Coyote Population Exploding in Florida, They've Been Seen in Every County
Sarasota, Venice, Bradenton and all Points Suncoast Have Reports of Coyotes
The Florida Fish and Wildlife Conservation Commission says that there is no population estimate for coyotes in Florida, but they do confirm they been spotted in all 67 counties in Florida, even on beaches.
Coyotes can thrive in urban, suburban and rural areas because they’re adaptable, according to the FWC. They can eat almost everything humans eat — including fruits, nuts and seeds, and they can eat pet food, garbage, rodents, domestic cats and small dogs.
The FWC suggests keeping pets on a non-retractable leash no longer than 6 feet when taking a walk.. they also recommend having a fenced yard.
Coyotes are so frightened of people, that there are very few reports of bites, according to the FWC.
The below link is an interactive map from the FWC, which tracks calls the agency receives from the public regarding coyote sightings. The green dots on the map are sightings reported within the last 24 months and the blue dots are calls received more than 24 months ago.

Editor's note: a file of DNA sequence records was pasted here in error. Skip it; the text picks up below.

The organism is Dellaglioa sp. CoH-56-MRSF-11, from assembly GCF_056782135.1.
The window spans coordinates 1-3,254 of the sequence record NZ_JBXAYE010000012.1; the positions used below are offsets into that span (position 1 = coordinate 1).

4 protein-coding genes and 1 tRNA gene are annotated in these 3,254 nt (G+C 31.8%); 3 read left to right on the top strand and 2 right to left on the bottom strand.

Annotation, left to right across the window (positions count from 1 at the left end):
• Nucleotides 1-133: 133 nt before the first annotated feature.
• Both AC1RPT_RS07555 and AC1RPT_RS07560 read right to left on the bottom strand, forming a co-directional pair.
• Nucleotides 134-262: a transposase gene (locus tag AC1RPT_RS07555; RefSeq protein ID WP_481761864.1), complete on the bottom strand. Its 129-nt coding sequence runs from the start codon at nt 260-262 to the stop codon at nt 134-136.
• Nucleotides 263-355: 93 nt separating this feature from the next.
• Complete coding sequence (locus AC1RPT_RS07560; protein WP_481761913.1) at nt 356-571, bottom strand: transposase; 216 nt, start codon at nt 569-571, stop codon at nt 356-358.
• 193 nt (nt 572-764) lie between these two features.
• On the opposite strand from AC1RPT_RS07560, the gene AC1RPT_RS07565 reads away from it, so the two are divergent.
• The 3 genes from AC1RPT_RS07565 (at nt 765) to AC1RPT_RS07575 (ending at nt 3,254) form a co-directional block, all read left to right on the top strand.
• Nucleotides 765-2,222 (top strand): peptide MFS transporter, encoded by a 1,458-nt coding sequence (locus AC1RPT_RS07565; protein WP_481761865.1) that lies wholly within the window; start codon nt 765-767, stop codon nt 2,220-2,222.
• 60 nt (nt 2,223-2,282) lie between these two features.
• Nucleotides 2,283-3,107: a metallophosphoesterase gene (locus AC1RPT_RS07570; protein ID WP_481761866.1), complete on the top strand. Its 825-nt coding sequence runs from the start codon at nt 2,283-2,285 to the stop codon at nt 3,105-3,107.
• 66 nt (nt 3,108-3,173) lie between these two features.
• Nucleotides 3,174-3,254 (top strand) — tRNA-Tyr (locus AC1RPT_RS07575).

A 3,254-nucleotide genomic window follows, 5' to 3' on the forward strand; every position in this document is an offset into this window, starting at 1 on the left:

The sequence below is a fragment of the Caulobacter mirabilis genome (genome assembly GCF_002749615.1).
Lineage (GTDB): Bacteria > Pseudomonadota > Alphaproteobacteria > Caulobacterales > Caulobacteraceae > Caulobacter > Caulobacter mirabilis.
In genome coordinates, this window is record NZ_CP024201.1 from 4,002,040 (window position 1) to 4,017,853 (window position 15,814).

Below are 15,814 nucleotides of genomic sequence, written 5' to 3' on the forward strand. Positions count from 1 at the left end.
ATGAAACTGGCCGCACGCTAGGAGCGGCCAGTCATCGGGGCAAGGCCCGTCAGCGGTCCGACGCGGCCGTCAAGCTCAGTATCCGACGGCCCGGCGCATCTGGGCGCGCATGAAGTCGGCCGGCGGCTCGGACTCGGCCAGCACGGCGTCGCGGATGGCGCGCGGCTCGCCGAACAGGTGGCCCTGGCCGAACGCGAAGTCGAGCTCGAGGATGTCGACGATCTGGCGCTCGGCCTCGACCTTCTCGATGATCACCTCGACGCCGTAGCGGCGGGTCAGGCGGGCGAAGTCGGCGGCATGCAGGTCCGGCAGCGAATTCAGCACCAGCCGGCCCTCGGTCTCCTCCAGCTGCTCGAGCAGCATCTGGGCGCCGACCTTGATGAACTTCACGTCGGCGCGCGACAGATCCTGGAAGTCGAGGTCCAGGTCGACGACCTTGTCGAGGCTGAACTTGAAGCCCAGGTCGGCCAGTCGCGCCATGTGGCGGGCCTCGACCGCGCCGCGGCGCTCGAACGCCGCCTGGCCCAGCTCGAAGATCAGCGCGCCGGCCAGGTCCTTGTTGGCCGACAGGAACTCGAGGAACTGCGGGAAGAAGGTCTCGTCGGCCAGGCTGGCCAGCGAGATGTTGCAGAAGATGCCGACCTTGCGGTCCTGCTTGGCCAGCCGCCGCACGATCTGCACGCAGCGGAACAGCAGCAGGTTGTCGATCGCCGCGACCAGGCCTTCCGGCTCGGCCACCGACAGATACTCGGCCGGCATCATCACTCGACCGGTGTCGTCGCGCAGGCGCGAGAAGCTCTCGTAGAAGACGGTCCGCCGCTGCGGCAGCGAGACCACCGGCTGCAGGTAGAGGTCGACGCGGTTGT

The average Florida coyote weighs 28 pounds, according to the FWC. Coyotes breed every year and females produce between two and 12 pups per litter, which are raised in a den. Coyotes are predatory and help control the populations of foxes, opossums and raccoons.
If you encounter a coyote, the FWC suggests “hazing” the animal by making yourself appear larger by standing up or standing on a rock or stump or stair, and then making noise. Other recommendations included: carrying a small air horn, walking stick or making a “coyote shaker.”
A “coyote shaker” is easy to make. Just drop a few coins or rocks into an empty soda can, wrap the top of the can in foil and tape it closed. Shake the can and the noise will scare coyotes away, according to the FWC.
This is everything that the FWC has to say about Coyotes in Florida: https://myfwc.com/conservation/you-conserve/wildlife/coyotes/?redirect=coyote